Published: 2020-12-22 15:27 | Updated: 2020-12-22 15:33

Covid-19 tests: KI returns to regular laboratory activities but remains prepared

A hand with plastic glove holding two test tubes with blood. In the background a laboratory.
KI returns to regular laboratory activities but remains prepared to analyse covid-19 tests. Foto: Pixabay

During the spring pandemic, the higher education sector, including Karolinska Institutet, received a temporary permit from the government to analyse covid-19 tests in connection with the increase in the spread of the infection. The number of analyses carried out increased rapidly, but now other operators have started up, which means that KI can go back to its regular laboratory activities. KI however still remains in a state of a preparedness to reorganize its operations should the need arise.

Testing and clinical diagnostics are not part of KI's regular activities, but following government authorization this spring, KI was able to contribute to increasing the analytical capacity of the regions with so-called PCR technology for suspected covid-19. The changeover was extensive and was made possible thanks to external donations and the fact that KI staff were able to quickly reprioritize their work from their regular activities.

There was never any intention that this would be a long-term and sustainable solution for covid-19 tests, but was set up by KI to support the regions at a time when there was a great need for tests to be carried out. The laboratory, which has been called the National Pandemic Centre (NPC), operated at maximum capacity in the latter part of the autumn and all in all, the KI laboratory has conducted more than 600,000 tests on behalf of the regions since the spring.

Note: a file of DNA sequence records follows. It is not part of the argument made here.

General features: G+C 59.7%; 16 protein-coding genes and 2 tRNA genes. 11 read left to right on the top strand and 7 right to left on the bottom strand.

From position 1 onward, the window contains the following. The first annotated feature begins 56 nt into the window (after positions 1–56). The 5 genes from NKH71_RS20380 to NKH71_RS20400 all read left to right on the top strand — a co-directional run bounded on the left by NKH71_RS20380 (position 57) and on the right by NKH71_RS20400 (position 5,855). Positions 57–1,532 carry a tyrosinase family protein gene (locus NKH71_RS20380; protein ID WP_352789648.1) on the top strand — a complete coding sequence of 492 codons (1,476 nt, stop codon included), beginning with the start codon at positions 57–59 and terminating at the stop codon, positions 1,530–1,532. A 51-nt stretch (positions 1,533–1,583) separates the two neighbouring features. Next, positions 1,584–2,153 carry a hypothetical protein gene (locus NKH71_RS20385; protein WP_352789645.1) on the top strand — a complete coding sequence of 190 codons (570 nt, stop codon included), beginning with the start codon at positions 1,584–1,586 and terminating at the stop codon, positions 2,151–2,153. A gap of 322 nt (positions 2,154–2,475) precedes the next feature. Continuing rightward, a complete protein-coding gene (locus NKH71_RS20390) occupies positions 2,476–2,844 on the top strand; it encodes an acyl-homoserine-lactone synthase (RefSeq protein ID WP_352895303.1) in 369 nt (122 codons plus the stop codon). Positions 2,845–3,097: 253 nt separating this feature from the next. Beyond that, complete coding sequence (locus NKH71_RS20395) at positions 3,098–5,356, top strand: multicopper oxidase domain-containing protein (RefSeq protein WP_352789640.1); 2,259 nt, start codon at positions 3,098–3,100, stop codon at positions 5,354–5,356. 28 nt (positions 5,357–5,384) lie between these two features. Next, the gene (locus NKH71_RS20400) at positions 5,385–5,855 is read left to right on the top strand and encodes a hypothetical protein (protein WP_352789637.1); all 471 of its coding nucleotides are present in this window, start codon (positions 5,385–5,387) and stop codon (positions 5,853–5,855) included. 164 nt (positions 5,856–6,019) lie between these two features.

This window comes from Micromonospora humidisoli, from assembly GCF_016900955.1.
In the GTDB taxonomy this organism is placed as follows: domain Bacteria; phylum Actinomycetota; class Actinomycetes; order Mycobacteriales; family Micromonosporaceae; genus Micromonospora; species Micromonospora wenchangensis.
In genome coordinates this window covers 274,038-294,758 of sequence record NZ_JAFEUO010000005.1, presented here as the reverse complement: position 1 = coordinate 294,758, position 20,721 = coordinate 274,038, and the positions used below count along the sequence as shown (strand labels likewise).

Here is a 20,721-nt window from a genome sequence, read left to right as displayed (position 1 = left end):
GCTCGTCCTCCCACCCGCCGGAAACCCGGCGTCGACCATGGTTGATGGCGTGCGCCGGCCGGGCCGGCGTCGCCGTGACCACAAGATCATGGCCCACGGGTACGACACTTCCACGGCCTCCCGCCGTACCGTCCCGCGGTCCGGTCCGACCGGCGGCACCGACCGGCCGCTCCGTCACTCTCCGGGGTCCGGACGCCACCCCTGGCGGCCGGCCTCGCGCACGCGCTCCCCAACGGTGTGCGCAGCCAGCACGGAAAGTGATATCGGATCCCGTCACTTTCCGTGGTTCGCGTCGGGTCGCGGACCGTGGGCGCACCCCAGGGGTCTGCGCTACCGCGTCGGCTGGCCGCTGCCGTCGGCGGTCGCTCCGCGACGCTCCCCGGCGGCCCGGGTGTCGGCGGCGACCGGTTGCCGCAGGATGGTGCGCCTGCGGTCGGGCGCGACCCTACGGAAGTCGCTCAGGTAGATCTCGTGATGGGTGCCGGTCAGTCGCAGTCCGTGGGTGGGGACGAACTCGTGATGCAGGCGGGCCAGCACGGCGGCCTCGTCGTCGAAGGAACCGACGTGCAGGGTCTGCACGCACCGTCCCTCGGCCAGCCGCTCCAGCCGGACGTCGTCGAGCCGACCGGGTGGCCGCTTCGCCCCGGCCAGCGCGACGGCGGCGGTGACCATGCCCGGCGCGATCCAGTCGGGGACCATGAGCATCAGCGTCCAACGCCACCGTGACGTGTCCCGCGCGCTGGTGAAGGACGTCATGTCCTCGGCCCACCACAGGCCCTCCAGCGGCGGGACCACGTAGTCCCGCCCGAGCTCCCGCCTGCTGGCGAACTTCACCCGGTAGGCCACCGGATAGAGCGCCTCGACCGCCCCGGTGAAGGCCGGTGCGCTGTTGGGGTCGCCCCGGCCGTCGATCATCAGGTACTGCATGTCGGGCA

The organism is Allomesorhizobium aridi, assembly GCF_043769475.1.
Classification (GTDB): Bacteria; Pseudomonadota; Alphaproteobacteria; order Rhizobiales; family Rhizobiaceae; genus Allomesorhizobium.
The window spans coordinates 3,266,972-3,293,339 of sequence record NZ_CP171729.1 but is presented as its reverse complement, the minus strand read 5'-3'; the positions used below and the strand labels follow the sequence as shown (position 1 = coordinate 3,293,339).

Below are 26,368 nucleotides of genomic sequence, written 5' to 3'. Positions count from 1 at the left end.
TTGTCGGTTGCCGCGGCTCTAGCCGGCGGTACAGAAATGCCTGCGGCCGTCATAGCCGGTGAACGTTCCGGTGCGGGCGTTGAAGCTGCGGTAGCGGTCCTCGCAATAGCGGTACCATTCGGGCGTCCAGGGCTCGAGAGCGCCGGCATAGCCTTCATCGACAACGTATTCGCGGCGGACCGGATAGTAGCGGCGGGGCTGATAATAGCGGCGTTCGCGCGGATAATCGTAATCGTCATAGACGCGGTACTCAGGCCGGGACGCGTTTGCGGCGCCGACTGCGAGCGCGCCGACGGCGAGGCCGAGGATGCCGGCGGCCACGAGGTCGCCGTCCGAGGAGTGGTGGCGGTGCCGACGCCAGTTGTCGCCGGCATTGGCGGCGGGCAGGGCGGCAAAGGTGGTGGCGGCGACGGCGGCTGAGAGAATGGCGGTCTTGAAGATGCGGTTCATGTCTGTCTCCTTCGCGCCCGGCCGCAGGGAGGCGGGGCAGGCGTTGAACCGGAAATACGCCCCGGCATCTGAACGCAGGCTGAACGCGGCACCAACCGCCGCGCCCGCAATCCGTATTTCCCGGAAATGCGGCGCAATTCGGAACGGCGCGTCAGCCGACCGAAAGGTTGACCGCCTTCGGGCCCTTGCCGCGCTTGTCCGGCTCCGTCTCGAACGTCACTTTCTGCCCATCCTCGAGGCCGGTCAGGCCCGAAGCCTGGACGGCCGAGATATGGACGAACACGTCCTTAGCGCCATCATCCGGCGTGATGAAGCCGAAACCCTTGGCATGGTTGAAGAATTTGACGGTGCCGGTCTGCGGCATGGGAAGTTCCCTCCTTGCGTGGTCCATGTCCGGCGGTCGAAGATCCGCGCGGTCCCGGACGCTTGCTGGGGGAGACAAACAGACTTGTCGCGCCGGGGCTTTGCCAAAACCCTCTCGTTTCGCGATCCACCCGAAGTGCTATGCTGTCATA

During the autumn, work has been underway to ensure a more sustainable and long-term solution to meet society's needs for test analyses. Among other things, a private operator, who rents premises from KI, has started its operations on a large scale. This means that KI's laboratories, which were previously converted to conduct covid-19 analyses, can now return to regular research-oriented activities. The change will take place at the turn of the year.

portrait of Katarina Bjelke
Katarina Bjelke, University Director at Karolinska Institutet. Photo: Erik Flyg

"It is a natural step to take as this type of analytical activity does not normally form a part of the university's operations. However, we welcome the establishment of a private operator to ensure that the capacity for analysis does not decrease in the country," says Katarina Bjelke, University Director.

The analytical equipment used by KI during the past six months can be used again if the need for further analysis arises as a result of the pandemic.

"The rapid scaling-up of the analytical activities that took place during the spring was an important contribution by KI in dealing with an extraordinary situation. We remain prepared to do whatever is necessary. This means that in practice we are making a significant contribution to potentially increasing the Swedish analytical capacity," says Katarina Bjelke.